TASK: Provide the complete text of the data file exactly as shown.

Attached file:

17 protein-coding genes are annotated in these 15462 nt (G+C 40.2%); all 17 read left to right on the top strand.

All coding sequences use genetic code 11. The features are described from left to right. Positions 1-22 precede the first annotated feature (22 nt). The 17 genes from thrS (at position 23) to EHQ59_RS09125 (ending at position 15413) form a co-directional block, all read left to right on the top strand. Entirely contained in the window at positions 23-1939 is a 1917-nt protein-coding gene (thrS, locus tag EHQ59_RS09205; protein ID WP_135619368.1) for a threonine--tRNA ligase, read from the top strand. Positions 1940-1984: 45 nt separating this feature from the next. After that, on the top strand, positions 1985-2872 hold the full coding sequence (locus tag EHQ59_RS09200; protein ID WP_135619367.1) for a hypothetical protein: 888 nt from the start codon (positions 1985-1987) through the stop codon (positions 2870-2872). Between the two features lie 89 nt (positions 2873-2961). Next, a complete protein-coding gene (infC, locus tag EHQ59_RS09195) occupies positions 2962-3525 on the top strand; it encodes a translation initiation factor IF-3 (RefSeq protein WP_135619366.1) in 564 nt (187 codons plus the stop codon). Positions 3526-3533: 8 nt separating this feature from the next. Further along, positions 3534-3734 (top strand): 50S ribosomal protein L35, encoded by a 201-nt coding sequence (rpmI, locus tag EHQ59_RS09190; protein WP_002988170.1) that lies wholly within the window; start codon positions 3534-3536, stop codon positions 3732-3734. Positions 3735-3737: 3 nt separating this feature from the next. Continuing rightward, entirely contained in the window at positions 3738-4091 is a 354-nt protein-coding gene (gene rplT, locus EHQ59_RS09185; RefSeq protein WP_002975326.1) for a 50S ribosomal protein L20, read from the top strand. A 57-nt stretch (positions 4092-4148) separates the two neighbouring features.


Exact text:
17 protein-coding genes are annotated in these 15462 nt (G+C 40.2%); all 17 read left to right on the top strand.

All coding sequences use genetic code 11. The features are described from left to right. Positions 1-22 precede the first annotated feature (22 nt). The 17 genes from thrS (at position 23) to EHQ59_RS09125 (ending at position 15413) form a co-directional block, all read left to right on the top strand. Entirely contained in the window at positions 23-1939 is a 1917-nt protein-coding gene (thrS, locus tag EHQ59_RS09205; protein ID WP_135619368.1) for a threonine--tRNA ligase, read from the top strand. Positions 1940-1984: 45 nt separating this feature from the next. After that, on the top strand, positions 1985-2872 hold the full coding sequence (locus tag EHQ59_RS09200; protein ID WP_135619367.1) for a hypothetical protein: 888 nt from the start codon (positions 1985-1987) through the stop codon (positions 2870-2872). Between the two features lie 89 nt (positions 2873-2961). Next, a complete protein-coding gene (infC, locus tag EHQ59_RS09195) occupies positions 2962-3525 on the top strand; it encodes a translation initiation factor IF-3 (RefSeq protein WP_135619366.1) in 564 nt (187 codons plus the stop codon). Positions 3526-3533: 8 nt separating this feature from the next. Further along, positions 3534-3734 (top strand): 50S ribosomal protein L35, encoded by a 201-nt coding sequence (rpmI, locus tag EHQ59_RS09190; protein WP_002988170.1) that lies wholly within the window; start codon positions 3534-3536, stop codon positions 3732-3734. Positions 3735-3737: 3 nt separating this feature from the next. Continuing rightward, entirely contained in the window at positions 3738-4091 is a 354-nt protein-coding gene (gene rplT, locus EHQ59_RS09185; RefSeq protein WP_002975326.1) for a 50S ribosomal protein L20, read from the top strand. A 57-nt stretch (positions 4092-4148) separates the two neighbouring features.